Vance Cheek Jr., the youngest city commissioner ever to be elected when he won a seat on the five-member board in 1997, said Wednesday that his frustration over the stagnant local economy was the deciding factor in his quest to win one of two open seats in the April municipal election.
“Johnson City has been there for me, and I want to be there for it,” he said during a visit to the Press. “We have to refocus on jobs, jobs, jobs. When I became a commissioner, I spent all my time cutting ribbons, and opening schools and the public library. We’ve got to have things in the pipeline. Right now we’ve got to fill that up — aggressively.”
He zeroed in on the Med-Tech corridor, saying plans for the area have gone off-course.
“The original plan was to recruit business and industry to a class ‘A’ business park,” he said. “I think that element of the vision has been lost. I think it’s just turned into a place where businesses relocate.”
Cheek, 45, is following in the footsteps of his father, Vance Cheek Sr., who served on the City Commission from 1969 to 1973. The one-term commissioner who also unsuccessfully ran as a Republican for the 1st Congressional District seat in 2006 is now the COO and general counsel for Stableconvergence, a Johnson City technology and marketing firm.
He graduated from Science Hill High School in 1983 at 15, earned a bachelor’s degree in political science at East Tennessee State University in 1987 at 19 and graduated from the UT College of Law in 1990 at the ripe old age of 22.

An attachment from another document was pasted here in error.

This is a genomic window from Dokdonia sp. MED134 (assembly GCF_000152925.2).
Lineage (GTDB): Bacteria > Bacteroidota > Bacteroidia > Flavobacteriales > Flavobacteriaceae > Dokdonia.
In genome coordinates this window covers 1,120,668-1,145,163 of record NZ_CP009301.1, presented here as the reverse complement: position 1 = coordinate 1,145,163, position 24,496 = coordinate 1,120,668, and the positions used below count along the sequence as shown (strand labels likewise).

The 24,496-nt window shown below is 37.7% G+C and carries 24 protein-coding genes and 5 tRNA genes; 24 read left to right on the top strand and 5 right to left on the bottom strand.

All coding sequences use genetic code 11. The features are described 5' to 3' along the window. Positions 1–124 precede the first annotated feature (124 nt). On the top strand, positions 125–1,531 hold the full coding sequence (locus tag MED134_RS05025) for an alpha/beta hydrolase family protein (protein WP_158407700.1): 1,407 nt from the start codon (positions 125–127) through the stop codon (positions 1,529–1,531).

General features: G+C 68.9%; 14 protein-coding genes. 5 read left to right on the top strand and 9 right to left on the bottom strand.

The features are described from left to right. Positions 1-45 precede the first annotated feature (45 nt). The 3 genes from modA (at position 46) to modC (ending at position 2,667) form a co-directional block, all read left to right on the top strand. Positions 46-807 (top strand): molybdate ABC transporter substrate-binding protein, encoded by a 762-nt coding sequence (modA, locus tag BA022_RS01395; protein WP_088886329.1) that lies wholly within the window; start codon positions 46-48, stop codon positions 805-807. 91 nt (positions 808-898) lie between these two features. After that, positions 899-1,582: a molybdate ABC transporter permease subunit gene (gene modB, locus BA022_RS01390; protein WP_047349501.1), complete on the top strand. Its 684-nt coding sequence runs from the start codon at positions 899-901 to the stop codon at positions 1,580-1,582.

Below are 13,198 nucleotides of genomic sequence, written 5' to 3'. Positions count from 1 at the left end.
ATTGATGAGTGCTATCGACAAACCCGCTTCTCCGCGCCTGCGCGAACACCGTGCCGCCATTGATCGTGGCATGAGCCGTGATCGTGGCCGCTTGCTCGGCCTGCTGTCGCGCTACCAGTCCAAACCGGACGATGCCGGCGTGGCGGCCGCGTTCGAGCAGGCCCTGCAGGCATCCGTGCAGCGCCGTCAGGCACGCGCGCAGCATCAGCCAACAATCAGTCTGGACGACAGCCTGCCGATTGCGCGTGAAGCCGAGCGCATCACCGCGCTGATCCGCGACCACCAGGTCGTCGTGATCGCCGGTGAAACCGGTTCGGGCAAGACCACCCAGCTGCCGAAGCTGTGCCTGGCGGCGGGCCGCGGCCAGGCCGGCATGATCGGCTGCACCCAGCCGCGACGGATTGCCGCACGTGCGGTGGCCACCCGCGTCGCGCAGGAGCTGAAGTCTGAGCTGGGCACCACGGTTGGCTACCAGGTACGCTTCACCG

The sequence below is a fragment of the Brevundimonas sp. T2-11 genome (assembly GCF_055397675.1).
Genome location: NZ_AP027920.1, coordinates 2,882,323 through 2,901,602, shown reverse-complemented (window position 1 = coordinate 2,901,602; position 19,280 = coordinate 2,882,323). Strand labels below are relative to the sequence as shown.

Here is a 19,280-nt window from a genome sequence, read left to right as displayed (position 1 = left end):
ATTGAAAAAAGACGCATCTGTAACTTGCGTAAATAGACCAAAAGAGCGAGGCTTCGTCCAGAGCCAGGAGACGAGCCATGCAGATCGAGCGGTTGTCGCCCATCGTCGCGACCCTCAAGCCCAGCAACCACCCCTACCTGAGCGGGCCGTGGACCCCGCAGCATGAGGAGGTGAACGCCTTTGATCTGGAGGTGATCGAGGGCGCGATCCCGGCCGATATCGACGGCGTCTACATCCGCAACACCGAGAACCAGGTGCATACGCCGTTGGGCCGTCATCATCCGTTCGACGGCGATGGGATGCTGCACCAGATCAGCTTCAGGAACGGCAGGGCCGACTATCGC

He went to work at a law firm with Home Federal Savings, a place his father had worked at for 30 years. In 1994, he opened his own firm The Cheek Law Firm, where he focused mainly on civil and general business law. In 1998, he took in a partner, Jim Wheeler, who now operates the firm Wheeler & Seeley.
“In 2001, I was appointed by then-Gov. Don Sundquist to become the state’s commissioner of claims, where I heard civil claims against the state,” he said. “I stayed in that position until 2006 when I retired to run for a seat in Congress.”
After a stint with Baker Donaldson, where he provided legal services on a contract basis, Secretary of State Tre Hargett appointed Cheek to serve as an administrative law judge in Knoxville, but being away from his wife and daughter at length caused him to return.
“Political appointments come and go, and I was trying to serve two masters — work and home,” he said. “Home wins every time.”
Cheek, and his wife, Jody, who is a Washington County special education teacher, and daughter, Catie, have been lifelong residents of Johnson City.
During his one term on the City Commission, he served as both as mayor and vice mayor.
“Our city leads the region in education, medical services, retail and quality of life, but we are not leveraging what we have to gain ground in jobs creation,” he said about his motivations to return as a commissioner.
Cheek also pointed to sharpening the city’s focus on support to new business as the city’s best way to hold the line against tax increases.
“Smart growth not only pays for itself, but increases income to the city that reduces the need for property tax or fees our citizens must pay,” he said. “Now is the time to activate our existing strengths, and I promise to do my best to do just that.”